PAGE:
If you have any questions about the final essay, let me know and I will be happy to answer.


Assignment Submission, Extensions, and Lateness Penalties

You will be expected to submit your primary source analysis and final essay by 11:59 pm on the date specified in the course schedule below by uploading them to the relevant section of the Blackboard course website along with a signed declaration of academic honesty from VeriGuide.

Scheduling conflicts and unforeseen circumstances can sometimes make it difficult to meet deadlines. If you are unable to submit your work on time, please contact me as soon as possible and I will be happy to grant you an extension if you have a legitimate reason to require one.

If you fail to submit work on time and I have not granted you an extension, you will incur a daily lateness penalty of 1 percentage point. For example, if you submit your midterm essay (worth 20%) 3 days after the deadline, you will lose 3 of the 20% available; if you submit it 5 days late, you will lose 5 of the 20%, etc. I will not accept any further submissions after 7 days have passed unless I have granted special permission.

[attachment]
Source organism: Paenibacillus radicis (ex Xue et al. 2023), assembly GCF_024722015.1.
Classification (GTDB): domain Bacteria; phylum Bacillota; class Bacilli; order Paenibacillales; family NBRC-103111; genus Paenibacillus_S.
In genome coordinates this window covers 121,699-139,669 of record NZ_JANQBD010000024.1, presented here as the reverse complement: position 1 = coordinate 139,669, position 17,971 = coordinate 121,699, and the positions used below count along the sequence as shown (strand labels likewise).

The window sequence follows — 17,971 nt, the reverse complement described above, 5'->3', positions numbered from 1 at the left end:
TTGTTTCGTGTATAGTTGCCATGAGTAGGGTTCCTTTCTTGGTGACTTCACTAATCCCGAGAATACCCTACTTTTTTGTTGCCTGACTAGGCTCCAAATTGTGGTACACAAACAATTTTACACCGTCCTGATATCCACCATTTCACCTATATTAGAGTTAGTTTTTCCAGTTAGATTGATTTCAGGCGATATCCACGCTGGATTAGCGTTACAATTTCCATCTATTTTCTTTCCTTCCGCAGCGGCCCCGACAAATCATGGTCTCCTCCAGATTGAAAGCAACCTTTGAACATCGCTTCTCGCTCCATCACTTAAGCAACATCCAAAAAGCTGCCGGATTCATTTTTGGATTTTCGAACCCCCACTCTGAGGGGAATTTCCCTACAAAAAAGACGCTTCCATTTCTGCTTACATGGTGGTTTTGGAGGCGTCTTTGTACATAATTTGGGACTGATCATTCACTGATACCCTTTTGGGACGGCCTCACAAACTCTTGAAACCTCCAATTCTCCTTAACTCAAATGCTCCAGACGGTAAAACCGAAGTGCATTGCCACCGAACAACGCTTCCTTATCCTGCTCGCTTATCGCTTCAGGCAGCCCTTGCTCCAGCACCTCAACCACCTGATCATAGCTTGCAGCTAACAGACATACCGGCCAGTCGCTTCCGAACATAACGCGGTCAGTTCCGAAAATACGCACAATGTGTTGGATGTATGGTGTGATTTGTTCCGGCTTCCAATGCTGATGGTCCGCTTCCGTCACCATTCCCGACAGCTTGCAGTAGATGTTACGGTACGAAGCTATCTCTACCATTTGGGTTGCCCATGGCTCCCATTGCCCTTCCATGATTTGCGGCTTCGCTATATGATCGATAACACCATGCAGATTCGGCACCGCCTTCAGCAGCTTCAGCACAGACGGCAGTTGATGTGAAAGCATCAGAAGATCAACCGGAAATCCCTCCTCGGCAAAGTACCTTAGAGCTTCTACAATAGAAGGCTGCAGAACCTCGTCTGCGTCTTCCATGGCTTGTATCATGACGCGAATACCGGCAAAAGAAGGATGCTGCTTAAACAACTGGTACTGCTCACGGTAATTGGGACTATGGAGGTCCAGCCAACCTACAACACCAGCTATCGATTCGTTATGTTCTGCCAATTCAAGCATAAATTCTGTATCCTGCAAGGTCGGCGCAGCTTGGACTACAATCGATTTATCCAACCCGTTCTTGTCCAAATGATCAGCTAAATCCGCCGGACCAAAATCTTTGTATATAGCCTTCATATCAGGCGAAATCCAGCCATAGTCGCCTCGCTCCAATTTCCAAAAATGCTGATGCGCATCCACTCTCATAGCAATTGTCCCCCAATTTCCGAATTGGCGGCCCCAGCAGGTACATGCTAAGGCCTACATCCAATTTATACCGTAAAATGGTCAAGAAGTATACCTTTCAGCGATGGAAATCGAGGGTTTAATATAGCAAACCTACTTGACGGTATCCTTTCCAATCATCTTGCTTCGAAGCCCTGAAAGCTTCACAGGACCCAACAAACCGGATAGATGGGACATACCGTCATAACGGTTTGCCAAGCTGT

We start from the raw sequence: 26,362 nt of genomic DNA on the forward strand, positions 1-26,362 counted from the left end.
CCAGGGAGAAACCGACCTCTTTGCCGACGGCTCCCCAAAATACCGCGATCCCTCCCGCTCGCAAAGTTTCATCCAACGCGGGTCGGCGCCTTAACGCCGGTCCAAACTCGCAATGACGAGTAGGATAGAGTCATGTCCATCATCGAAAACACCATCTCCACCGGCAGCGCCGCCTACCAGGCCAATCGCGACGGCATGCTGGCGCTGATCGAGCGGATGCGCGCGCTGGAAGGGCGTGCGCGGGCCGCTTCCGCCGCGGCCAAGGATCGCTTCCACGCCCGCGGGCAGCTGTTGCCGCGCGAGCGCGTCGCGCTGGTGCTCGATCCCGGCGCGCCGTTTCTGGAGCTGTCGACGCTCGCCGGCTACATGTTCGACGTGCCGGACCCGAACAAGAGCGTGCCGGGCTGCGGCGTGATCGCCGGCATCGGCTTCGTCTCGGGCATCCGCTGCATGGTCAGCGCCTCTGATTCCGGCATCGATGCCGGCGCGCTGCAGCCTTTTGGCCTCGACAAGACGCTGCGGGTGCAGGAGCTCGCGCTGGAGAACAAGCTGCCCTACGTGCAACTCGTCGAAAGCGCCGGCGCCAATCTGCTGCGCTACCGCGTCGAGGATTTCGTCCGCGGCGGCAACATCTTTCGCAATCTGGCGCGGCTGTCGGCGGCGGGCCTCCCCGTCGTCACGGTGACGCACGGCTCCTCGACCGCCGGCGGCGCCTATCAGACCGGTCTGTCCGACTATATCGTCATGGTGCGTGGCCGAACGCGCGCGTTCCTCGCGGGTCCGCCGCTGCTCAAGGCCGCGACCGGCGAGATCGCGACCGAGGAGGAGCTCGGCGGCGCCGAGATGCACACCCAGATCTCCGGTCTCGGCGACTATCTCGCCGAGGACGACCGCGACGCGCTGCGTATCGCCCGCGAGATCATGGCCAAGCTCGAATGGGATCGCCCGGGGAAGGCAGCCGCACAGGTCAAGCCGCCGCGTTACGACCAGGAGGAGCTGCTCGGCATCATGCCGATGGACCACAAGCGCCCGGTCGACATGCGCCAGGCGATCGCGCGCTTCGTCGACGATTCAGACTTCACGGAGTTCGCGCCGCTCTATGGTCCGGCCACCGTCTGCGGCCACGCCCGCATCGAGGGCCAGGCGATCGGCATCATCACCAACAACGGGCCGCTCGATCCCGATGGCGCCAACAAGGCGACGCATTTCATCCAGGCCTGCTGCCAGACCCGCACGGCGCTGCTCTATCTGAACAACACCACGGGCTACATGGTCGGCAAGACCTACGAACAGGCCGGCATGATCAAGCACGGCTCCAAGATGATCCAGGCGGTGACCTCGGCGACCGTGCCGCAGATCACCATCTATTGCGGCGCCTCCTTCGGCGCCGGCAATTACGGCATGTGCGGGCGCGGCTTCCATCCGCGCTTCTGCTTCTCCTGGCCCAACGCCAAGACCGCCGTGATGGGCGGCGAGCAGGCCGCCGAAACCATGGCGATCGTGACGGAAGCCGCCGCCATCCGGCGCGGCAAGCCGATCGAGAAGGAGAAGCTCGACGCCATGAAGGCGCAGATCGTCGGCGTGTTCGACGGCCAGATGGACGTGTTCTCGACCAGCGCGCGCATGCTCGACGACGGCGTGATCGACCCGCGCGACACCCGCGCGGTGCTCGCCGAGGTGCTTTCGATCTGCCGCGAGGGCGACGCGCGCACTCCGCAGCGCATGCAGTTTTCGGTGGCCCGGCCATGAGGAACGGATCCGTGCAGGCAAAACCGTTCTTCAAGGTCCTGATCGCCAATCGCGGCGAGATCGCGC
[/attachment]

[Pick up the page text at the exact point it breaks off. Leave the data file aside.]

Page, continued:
Attendance and Absences

You are expected to attend all lectures and tutorials. This will comprise 10% of your overall course grade. If you have a valid reason for being absent from a lecture or tutorial (such as a doctor’s appointment, a family emergency, or similar), please contact me as soon as possible to ask for permission.


Plagiarism and Academic Ethics

Studying at the university level requires a high standard of professionalism and honesty in your academic work and personal conduct. This falls under the broad category of academic ethics, a matter that the History Department at CUHK takes very seriously. I expect you all to behave in an honest and respectful manner in class and in your assignments. Unethical behaviour, including plagiarism, will not be tolerated. You can find more information on university policy at http://www.cuhk.edu.hk/policy/academichonesty/.